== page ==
So what about the environmentalist racket? Well schemes being mooted to save the planet include road charging per mile (which I disagree with on principle, since I don’t want the police to have a tracker on my car. It’s not like they’ll ever use it to find my car if it’s nicked anyway), increasing road tax, disproportionately for better cars, and whacking on fuel duty. Now of the three, the only one that makes sense is fuel duty, a move which I would support (in moderation). Road tax in itself is an annual payment that has naff all to do with how much carbon you emit. For example, people I know who run classic cars. Now, these have large, inefficient engines, but are only driven maybe a couple of thousand miles a year. 1,000 miles at 20MPG is equivalent to 0.53 tonnes of carbon (using, yet a family hatchback averaging 40MPG doing 12,000 miles a year is equivalent to 3.19 tonnes of carbon – 6 times as much. So why does the person who releases a sixth of the carbon have to pay much, much more road tax? (We’re talking about massive hikes for road tax here, not just the odd £50 on Range Rovers like has been implemented thus far). It’s ridiculous. The only fair way is to whack it on fuel and leave it at that. How much will this cost? Well again referring to carbon clear, 1 tonne of carbon (released by about 425 litres of petrol) costs £9 to offset (i.e. neutralise). So at current rates for carbon offset costs, we should have to pay a whopping 2.11p a litre extra on our petrol to completely neutralise the effects of us driving. I think I can cope with that. Remember that figure when you see prices going up by 50p a litre in the name of saving the environment.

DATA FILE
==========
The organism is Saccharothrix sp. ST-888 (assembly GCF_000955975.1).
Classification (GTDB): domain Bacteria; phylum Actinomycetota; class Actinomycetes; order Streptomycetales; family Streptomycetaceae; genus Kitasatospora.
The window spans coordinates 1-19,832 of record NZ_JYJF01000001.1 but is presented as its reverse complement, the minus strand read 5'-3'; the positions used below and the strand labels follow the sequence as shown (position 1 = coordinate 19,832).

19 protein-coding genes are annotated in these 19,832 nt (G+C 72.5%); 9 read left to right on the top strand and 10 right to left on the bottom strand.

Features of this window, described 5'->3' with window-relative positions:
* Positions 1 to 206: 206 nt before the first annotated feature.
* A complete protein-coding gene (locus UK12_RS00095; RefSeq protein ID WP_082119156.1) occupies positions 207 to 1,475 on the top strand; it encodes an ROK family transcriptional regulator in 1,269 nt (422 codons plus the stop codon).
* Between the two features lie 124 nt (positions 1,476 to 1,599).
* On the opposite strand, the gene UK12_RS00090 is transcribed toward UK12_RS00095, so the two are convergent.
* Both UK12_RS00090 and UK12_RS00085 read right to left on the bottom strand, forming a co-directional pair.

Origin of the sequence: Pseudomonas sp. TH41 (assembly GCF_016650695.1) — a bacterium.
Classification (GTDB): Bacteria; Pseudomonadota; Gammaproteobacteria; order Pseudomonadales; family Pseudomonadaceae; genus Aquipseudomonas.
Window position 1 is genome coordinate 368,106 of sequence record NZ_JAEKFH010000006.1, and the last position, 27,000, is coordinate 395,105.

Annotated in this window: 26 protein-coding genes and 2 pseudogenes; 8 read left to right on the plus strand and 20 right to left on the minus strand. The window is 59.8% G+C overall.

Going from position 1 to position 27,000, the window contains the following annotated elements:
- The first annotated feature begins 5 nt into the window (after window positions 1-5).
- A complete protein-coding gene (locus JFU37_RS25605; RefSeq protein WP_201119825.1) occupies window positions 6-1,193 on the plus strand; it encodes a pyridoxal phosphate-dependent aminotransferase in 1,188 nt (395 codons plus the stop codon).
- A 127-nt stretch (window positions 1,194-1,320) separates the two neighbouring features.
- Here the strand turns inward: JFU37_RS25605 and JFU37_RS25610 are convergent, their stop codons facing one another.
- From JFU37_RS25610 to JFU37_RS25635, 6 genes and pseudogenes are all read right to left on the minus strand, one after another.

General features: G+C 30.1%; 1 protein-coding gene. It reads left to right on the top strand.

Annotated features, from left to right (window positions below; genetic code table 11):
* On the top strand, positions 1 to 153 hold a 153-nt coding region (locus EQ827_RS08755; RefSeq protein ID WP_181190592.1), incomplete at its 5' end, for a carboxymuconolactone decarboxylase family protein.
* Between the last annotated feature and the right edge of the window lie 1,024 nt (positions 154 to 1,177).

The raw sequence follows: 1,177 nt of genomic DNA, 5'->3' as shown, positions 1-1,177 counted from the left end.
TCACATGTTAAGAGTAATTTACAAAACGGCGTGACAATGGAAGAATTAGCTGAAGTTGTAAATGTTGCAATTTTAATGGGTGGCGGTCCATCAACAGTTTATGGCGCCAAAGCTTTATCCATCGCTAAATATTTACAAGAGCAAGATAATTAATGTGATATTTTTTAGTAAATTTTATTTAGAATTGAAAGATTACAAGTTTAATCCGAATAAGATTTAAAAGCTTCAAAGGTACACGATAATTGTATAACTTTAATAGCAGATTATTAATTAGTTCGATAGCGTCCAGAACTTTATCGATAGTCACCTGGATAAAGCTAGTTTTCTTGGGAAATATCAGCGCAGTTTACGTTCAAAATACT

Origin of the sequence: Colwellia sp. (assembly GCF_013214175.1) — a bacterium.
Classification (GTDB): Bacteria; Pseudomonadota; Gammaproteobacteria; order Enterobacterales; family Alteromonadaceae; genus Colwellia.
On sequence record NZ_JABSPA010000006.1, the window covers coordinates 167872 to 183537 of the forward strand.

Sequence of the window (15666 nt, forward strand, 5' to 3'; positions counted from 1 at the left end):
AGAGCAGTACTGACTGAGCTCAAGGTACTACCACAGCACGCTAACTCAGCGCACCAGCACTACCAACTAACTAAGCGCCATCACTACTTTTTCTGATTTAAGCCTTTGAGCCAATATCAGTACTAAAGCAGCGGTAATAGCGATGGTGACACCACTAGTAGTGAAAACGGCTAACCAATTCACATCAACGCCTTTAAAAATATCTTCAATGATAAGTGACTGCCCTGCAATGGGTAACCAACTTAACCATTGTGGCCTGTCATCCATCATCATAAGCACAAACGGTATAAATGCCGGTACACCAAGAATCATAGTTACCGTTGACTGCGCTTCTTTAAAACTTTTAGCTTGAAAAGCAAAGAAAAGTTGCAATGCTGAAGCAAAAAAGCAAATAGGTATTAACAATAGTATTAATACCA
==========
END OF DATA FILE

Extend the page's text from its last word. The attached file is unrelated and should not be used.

May 18, 2006

The who what now?

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Forgive me if I'm being daft, I'm sleep deprived and in the middle of my finals (and hard at work as you can tell) but I really don't understand the above link, which is complaining about carbon trading. I'll put the headlines here for those that don't follow the link:

"But the latest figures for the ETS (that's European Trading Scheme, which trades carbon emissions on the open market)– started in January 2005 and heralded as a template for such schemes – revealed that 21 of the 25 member states produced 2.5% less CO2 in 2005 than participants had forecast."

Right. Great news surely? Apparently not…

""The whole point of any [carbon trading] scheme is that what is given out is less than what would have been released," said James Wilde, head of strategy at the Carbon Trust, which helps organisations cut their carbon emissions."

Ok. So what's been said here is that we're trading carbon and trying to combat climate change, yet actually we don't have enough carbon emissions to make the trading system to work as well as it should. So we can now meet more reductions in the knowledge that we're emitting less than we forecast. Can someone please explain why emitting less carbon is a bad thing!

The article then goes on to claim that trading schemes "fail to encourage meaningful investment in carbon reducing technologies" (despite the fact that our emissions are 2.5% down on predictions). The article finishes by suggesting that China is not obliged to cut carbon dioxide emissions by any international agreement (a fact, but I hear no suggestions as to what we should do about this from anyone) and that we're in denial about climate change and carbon emissions.

Let's examine the facts. Emissions are down on predictions. That's the news. Therefore for whatever reason, we are emitting less carbon than we thought we would. This can scientifically only be a good thing, if CO2 emissions are proportional to global temperature rises and climate change (although not quite such good news if the reductions aren't happening fast enough, but I see nothing in this article that really argues that). By reasoning I don't at all understand, this is bad and shows we're not doing out bit, and that carbon trading is a failure and we need to change our habits and blah blah blah.